Richard Fossey says, "Like many Louisianians, I was glued to The Weather Channel when Hurricane Barry was threatening our coast.
"I heard a reporter on The Weather Channel announce a voluntary evacuation of Grand Isle, which she described as 'Louisiana's only permanently inhibited barrier island.'
"I've heard Grand Isle described a lot of ways, but I don't think anyone thinks of it as permanently inhibited!"
No big deal
Marsha Reichle and Frank Fronczek both told me after our spell of somewhat bad weather, "The storm should be named 'Hurricane Barely.'"
Back to the past
Advocate editor Peter Kovacs tweeted this after the announcement that a favorite New Orleans snack is returning:
"We've brought the Times-Picayune back to daily home delivery. Now, they're bringing back Hubig Pies.
"What's next, K&B?"
Or maybe "making groceries at Schwegmann's…"
Yat reporter Keith Horcasitas says, "During my high school days in the late '70s at De La Salle, I worked after school and on Saturdays at the Piggly Wiggly at St. Charles Avenue and Cherokee Street.
"I'll never forget the home delivery I made on an old-fashioned delivery bicycle with a big basket.
"The delivery recipient, an elderly lady, tipped me with a Hubig's Pie.
"When I got back to work, I bragged to my coworkers about the 'Hu-BIG' tip I'd earned!"
Dave Arata, of Waggaman, says, "The 50th anniversary of the moon landing brings back many memories.
"Boeing built the Saturn V rocket, which launched the astronauts to the moon, in half of the huge Michoud Assembly Facility in New Orleans.
"I worked for Chrysler Corp. (1963-1968) as an illustrator. Chrysler built approximately 12 Saturn 1B rockets in the other half of the facility. They sent astronauts into orbital and sub-orbital flights, to learn how to retrieve them and their capsules upon their return from space.
"It was a great group effort. It was Boeing's rocket that got them to the moon; however, it was Chrysler's rockets that taught us how to get them back safely.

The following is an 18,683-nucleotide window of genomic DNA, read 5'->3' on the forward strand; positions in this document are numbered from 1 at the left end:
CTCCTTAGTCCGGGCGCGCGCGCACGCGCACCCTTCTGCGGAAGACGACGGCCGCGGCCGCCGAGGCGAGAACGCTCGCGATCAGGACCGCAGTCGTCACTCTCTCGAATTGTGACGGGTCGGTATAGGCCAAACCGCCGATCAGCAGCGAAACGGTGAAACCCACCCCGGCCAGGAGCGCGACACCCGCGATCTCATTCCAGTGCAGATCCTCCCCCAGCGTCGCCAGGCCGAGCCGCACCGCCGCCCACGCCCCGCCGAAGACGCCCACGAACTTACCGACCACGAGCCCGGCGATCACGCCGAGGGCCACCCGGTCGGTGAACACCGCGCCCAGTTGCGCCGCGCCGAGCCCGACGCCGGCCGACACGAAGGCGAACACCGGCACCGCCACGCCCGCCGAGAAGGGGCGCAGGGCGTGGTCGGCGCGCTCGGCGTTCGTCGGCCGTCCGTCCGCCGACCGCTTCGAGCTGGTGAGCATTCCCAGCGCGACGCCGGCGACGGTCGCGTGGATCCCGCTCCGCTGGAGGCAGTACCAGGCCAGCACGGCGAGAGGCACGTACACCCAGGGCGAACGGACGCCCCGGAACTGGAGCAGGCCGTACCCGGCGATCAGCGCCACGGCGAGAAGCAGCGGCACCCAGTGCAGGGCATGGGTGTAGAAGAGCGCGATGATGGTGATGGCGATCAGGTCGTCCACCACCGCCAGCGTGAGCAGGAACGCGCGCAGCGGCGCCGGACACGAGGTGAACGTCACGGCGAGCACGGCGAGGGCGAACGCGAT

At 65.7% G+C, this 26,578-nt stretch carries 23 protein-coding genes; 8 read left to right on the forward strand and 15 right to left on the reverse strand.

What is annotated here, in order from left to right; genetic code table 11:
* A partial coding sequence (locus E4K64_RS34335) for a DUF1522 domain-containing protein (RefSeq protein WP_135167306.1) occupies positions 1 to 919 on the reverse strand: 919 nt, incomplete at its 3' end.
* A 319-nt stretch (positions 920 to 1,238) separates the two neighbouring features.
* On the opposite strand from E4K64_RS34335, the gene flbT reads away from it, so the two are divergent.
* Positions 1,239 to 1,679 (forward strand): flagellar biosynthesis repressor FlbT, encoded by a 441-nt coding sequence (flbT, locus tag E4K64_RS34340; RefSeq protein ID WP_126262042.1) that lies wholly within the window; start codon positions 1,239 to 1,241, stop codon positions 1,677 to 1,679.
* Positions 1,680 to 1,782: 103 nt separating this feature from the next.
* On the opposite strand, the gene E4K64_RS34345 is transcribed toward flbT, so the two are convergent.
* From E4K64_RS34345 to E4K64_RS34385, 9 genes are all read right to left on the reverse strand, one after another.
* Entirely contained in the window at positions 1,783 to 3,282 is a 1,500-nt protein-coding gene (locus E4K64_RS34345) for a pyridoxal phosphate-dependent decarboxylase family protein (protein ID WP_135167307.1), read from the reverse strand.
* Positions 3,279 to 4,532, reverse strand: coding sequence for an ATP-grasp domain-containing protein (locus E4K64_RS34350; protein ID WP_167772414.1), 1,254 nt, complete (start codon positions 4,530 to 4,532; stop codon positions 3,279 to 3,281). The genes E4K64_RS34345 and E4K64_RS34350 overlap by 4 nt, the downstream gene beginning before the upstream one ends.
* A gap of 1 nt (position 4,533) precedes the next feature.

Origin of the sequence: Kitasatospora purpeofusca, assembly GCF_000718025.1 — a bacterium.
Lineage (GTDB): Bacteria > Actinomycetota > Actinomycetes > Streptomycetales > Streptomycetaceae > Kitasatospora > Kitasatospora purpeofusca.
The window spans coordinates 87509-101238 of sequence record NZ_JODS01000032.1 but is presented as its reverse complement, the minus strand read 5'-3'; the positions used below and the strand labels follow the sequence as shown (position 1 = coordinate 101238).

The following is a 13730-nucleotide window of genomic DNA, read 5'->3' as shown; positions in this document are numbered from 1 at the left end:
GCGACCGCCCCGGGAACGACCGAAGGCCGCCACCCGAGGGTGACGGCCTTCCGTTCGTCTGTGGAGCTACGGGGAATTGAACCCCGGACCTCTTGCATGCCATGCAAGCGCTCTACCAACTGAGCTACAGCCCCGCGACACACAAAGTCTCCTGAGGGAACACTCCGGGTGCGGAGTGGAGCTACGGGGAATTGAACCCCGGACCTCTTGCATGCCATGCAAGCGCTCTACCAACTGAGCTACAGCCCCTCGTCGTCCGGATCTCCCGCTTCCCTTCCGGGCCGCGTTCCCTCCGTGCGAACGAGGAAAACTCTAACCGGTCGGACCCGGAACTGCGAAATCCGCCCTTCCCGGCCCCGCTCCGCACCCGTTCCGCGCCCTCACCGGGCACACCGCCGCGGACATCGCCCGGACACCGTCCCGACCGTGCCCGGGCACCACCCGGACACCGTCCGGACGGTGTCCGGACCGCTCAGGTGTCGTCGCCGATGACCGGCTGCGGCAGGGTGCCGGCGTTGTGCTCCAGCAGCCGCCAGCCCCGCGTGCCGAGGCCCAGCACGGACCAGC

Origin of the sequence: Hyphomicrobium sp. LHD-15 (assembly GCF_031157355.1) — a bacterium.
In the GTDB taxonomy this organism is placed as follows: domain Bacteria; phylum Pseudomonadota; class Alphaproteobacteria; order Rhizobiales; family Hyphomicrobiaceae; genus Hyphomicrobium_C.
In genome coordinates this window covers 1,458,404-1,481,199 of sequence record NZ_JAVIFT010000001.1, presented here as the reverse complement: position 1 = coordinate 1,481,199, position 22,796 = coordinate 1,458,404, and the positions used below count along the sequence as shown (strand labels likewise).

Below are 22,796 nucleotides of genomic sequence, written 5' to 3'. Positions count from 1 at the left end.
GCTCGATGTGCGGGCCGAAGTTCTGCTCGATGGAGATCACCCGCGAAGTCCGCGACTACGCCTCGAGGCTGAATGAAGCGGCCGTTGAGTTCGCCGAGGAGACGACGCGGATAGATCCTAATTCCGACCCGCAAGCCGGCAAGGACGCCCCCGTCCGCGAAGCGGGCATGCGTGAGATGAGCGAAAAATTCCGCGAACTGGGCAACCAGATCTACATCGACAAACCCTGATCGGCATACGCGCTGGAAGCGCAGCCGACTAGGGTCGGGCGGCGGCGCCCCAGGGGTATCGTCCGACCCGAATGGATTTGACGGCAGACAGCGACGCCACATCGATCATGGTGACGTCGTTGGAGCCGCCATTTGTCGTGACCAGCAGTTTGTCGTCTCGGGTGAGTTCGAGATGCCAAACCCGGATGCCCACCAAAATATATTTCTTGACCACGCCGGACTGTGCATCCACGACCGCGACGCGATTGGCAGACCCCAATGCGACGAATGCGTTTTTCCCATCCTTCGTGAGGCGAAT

"I still have conceptional drawings I made over 50 years ago of the Space Station — which at the time only existed in the minds of the very talented engineers I worked with."
Nice People Dept.
Mike Coon thanks "whoever paid the lunch tab for a table of Marine Corps League members at Walk-On’s in Zachary.
"We had just rendered military honors at nearby Louisiana National Cemetery, and stopped to raise a glass of Budweiser to the fallen Marine."
In Walt we trust
Yogi Naquin, of Bayou Blue ("Up da bayou"), has a moon landing story:
"When THE U.S. landed on the moon, my Pawpaw Charley was amazed that it had happened.
"He would go outside and look up at the moon and shake his head in amazement.
"But one old man who worked with him at the ice plant/shrimp factory did not believe in the landing.
"Old Man Gustav said, 'They went in the desert and said they were on the moon.'
"As Old Man Gustav and Pawpaw argued in French, Pawpaw said it had to be true — because Walter Cronkite said it had happened."
Sandy Shahady says, "My daughter was 3 when the moon landing happened. We walked outside and looked up at the moon in wonder. I told her a man had landed on it.
"She said excitedly, 'Yes! I see him!'
"I'm still laughing!"
Special People Dept.
- Rena “Mama Day” Day, of Greensburg, celebrated her 103rd birthday Friday, July 19th.
- G.W. Richardson, Gonzales, celebrated his 100th birthday Sunday, July 21. He was an Army staff sergeant in World War II.
- Zenola Hall, of Ethel, celebrated her 90th birthday Friday, July 19.
- Mary Lee Ourso, of Plaquemine, celebrated her 90th birthday Wednesday, July 17.
Choose your bird
"I know a 100-plus people must have sent this in," says Michael Hess, of Slidell.
Not quite 100, but many readers recalled this hurricane story. It's old, but still gets a modest chuckle from me:
"Interview with a New Orleanian seen on national news:
"'Did they close the churches too?'
"'I don't know. I only go to Popeyes.'"